- \(y=x+\sqrt{x}\). Choosing \(u=\sqrt{x}\) gives \(y=u^2+u\).
- \(y=x^8+2x^4+1\). Choosing \(u=x^4\) gives \(y=u^2+2u+1\).
- \(y=\log_2(x^2)\times\log_2(2x^4)\). Laws of logarithms give \(y=2\log_2 x \left(1+4\log_2x\right)\). Choosing \(u=\log_2 x\) gives \(y=2u\left(1+4u\right)\).
- \(y=e^{-2x}+6e^{-4x}\). Choosing \(u=e^{-2x}\) gives \(y=u+6u^2\).
- \(\displaystyle y=\frac{1+x}{(1-x)^2}\). We can rearrange this to \(\displaystyle y=\frac{(x-1)+2}{(1-x)^2}=\frac{-1}{1-x}+\frac{2}{(1-x)^2}\). Choosing \(\displaystyle u=\frac{1}{1-x}\) gives \(y=-u+2u^2\).

### MAT questions

#### MAT 2013 Q1A

- We can rearrange to get \(x^2+ax+a-1=0\).
- The discriminant is \(a^2-4(a-1)=a^2-4a+4=(a-2)^2\).
- That's either zero or positive (because it's the square of a number). It's only zero if \(a=2\), so we have distinct real roots if \(a\neq 2\).
- The answer is (a).

#### MAT 2016 Q1F

- If we write \(u=x^2\) then this polynomial becomes \((3+u^2)^n-(u+3)^n(u-1)^n\) and we would like to know whether \((u+1)\) is a factor.
- That's the case if and only if \(u=-1\) is a root. If we substitute in \(u=-1\) then we get \(4^n-2^n(-2)^n\). That's zero if and only if \(n\) is even.
- The answer is (b).

#### MAT 2013 Q1E

- First let's think about the term with the highest power of \(x\) from the first part of the expression \[\frac{\mathrm{d}^2}{\mathrm{d}x^2}\left[(2x-1)^4(1-x)^5\right].\]
- That comes from the highest power of \(x\) inside the square brackets being differentiated twice. Thinking about what happens if the brackets are multiplied out, the term inside the square brackets with the highest power of \(x\) would be \((2x)^4(-x)^5=-16x^9\). If we differentiate that term twice we'd get \(-16\times 9 \times 8 x^7\).
- Now let's think about the other part of the expression \(\displaystyle\frac{\mathrm{d}}{\mathrm{d}x}\left[(2x+1)^4(3x^2-2)^2\right].\)
- If we multiplied out all the brackets, then the term inside the square brackets with the highest power of \(x\) would be \((2x)^4(3x^2)^2=16\times 9 x^8\). If we differentiate that then we get \(16\times 9\times 8x^7\).
- Those two terms cancel! So overall there are no terms of degree higher than 7, and no term of degree 7. So the degree of the polynomial is less than 7.
- The answer is (d).

#### MAT 2014 Q2

(i) If \(x=1\) is a solution then \(1+2b-a^2-b^2=0\). We can rearrange this and complete the square to get \(2-(b-1)^2=a^2\). We're looking for an inequality that doesn't involve \(a\) so let's use the fact that \(a^2\geq 0\). That gives \(2-(b-1)^2\geq 0\) so \((b-1)^2\leq 2\). That happens if \(1-\sqrt{2}\leq b \leq 1+\sqrt{2}\).

(ii) If \(x=1\) is a repeated root, then the cubic must factorise as \((x-A)(x-1)^2\) for some real number \(A\) (thinking carefully about the leading coefficient of \(x^3\)). If we multiply that out and compare coefficients with the cubic that we've got, we find that \[1=1\quad \text{and}\quad 2b=-A-2\quad\text{and}\quad -a^2=1+2A\quad\text{and}\quad -b^2=-A.\]

The second and fourth equations give \(A=b^2\) and so \(b^2+2b+2=0\). But \(b^2+2b+2=(b+1)^2+1\) is always positive and never zero. So there's no value of \(b\) that works, so \(x=1\) can never be a repeated root.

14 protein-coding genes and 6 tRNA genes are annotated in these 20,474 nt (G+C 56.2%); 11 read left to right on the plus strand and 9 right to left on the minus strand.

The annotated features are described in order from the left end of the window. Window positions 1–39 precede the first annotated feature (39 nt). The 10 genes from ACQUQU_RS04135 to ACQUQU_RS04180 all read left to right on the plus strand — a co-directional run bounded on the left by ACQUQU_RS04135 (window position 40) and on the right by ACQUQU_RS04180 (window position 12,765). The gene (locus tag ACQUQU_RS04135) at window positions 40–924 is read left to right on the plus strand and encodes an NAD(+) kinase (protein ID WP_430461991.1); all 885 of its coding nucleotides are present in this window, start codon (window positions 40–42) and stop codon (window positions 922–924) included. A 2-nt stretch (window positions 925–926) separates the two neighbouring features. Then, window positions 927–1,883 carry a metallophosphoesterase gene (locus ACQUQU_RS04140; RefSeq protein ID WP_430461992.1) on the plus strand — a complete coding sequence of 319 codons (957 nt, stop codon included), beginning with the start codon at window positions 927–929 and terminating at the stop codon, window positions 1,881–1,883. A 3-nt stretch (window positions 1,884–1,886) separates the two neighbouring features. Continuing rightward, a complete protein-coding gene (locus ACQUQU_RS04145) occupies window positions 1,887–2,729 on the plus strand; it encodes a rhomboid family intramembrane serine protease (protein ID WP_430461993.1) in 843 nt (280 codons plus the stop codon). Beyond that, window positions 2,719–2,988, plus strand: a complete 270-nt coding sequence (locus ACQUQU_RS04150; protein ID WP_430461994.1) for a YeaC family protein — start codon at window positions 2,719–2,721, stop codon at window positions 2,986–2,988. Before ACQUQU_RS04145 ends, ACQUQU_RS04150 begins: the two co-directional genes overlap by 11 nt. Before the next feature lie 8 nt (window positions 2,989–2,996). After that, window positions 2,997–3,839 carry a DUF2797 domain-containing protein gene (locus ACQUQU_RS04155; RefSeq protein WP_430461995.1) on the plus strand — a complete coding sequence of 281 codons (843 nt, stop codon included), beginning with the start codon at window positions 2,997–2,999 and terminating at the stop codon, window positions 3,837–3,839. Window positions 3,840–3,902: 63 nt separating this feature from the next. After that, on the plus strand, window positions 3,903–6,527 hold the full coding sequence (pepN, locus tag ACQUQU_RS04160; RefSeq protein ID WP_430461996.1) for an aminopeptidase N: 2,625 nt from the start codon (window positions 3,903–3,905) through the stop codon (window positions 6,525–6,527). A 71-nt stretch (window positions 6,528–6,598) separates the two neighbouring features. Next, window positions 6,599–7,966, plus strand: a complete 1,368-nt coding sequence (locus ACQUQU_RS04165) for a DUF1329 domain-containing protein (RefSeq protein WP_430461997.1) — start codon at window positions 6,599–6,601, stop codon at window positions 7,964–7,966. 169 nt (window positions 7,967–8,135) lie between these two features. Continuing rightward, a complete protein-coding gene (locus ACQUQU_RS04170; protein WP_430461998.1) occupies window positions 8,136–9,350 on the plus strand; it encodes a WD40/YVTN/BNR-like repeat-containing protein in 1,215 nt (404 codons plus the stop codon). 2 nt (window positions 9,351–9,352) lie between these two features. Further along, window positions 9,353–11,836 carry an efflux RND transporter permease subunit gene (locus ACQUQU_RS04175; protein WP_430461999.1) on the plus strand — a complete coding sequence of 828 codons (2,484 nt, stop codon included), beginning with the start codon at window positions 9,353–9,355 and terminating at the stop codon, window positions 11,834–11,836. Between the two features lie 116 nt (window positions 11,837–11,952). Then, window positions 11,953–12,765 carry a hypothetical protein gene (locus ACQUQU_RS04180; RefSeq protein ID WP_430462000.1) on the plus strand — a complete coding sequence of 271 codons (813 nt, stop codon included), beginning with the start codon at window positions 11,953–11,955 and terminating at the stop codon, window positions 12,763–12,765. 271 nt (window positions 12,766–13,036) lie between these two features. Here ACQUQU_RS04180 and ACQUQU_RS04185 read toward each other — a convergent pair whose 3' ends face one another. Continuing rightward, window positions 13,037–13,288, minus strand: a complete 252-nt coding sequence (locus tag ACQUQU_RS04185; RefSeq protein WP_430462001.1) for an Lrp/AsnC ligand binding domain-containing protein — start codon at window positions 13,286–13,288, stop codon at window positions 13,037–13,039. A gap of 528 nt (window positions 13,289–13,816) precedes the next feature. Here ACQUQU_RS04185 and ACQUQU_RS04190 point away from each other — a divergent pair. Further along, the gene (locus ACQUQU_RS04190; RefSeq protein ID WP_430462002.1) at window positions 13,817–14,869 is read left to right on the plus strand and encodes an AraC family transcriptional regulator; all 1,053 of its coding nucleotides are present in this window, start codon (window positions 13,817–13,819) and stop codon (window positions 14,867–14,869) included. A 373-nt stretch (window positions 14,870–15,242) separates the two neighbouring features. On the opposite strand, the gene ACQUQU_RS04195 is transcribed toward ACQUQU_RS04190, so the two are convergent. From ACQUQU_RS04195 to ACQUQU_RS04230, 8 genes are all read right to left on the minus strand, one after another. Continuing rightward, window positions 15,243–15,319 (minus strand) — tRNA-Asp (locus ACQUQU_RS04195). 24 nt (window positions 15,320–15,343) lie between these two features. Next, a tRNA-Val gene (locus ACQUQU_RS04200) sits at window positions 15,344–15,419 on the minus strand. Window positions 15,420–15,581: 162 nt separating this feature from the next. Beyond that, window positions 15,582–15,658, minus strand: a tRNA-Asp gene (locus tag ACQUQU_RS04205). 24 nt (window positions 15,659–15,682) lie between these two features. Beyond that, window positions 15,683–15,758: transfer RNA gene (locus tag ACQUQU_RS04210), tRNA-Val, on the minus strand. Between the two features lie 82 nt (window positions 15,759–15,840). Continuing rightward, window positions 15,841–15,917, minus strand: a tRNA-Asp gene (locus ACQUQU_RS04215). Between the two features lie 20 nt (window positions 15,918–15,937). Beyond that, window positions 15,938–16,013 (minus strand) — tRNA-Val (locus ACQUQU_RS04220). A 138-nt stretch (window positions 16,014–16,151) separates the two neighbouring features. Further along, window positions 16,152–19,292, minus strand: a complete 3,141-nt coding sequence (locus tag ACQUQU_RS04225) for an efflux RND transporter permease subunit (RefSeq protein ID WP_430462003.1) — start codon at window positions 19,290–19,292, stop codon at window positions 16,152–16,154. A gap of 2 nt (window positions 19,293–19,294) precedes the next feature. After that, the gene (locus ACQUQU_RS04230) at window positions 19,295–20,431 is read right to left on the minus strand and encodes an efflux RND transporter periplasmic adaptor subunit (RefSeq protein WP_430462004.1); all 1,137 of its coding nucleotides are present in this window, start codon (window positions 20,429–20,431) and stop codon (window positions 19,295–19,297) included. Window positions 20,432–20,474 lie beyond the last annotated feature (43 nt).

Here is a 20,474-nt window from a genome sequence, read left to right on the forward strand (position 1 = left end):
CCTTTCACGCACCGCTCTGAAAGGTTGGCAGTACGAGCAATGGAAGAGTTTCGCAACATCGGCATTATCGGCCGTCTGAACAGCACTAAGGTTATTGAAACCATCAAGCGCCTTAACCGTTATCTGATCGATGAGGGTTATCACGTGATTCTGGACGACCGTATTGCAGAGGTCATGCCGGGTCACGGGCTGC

(iii) If \(x=1\) and there's is a repeated root, then the repeated root cannot be \(x=1\) by part (ii), so the cubic must factorise as \((x-B)^2(x-1)\) for some real number \(B\) (thinking carefully about the leading coefficient of \(x^3\)). If we multiply that out and compare coefficients with the cubic that we've got, we find that \[1=1\quad\text{and}\quad 2b=-2B-1 \quad\text{and}\quad -a^2=B^2+2B \quad\text{and}\quad -b^2=-B^2. \]

The last equation gives \(B=\pm b\), and if we then plug this into the second equation, we get either \(2b=-2b-1\) or \(2b=2b-1\). The second option doesn't have any solutions for \(b\), but the first option has solution \(b=-\frac{1}{4}\), which is the number we're looking for.

For this value of \(b\), the cubic is \(\left(x+\frac{1}{4}\right)^2\left(x-1\right)\). Near to \(x=-\frac{1}{4}\), the term \(x-1\) is negative, so the cubic is negative on either side of that repeated root. It has a maximum at its repeated root.

Reflection

- Here are a couple of tricks for the quadratic \(x^2+ax+b=0\) in the case that there are two real roots; that is if \(a^2> 4b\). You can always work these out with the quadratic formula or by thinking about the factorisation \((x-\alpha)(x-\beta)\), but I've found it helpful to have these memorised.
- If \(b<0\) then one of the roots is positive and one is negative.
- If \(b>0\) then either both of the roots are positive, or both of the roots are negative.
- If \(a>0\) then the mean of the roots is negative. If \(a<0\) then the mean of the roots is positive.

- Completing the square is important, because it reduces the number of times the variable appears from two to one. That's great if we're trying to solve (it leads to the quadratic formula), and it's also useful if we're trying to work out inequalities for the variable, like in the first part of the long question above which has a quadratic for \(b\).
- Several of the questions on this worksheet involve a quadratic with a parameter in (like the parameter \(a\) in the first MAT question above). As we work through the question we start with a quadratic in \(x\) and then later consider a quadratic in \(a\). It was important for us to be able to recognise this quadratic in a different variable, and to be able to think about what the roots of this quadratic mean (without mixing that up with the roots of the original quadratic).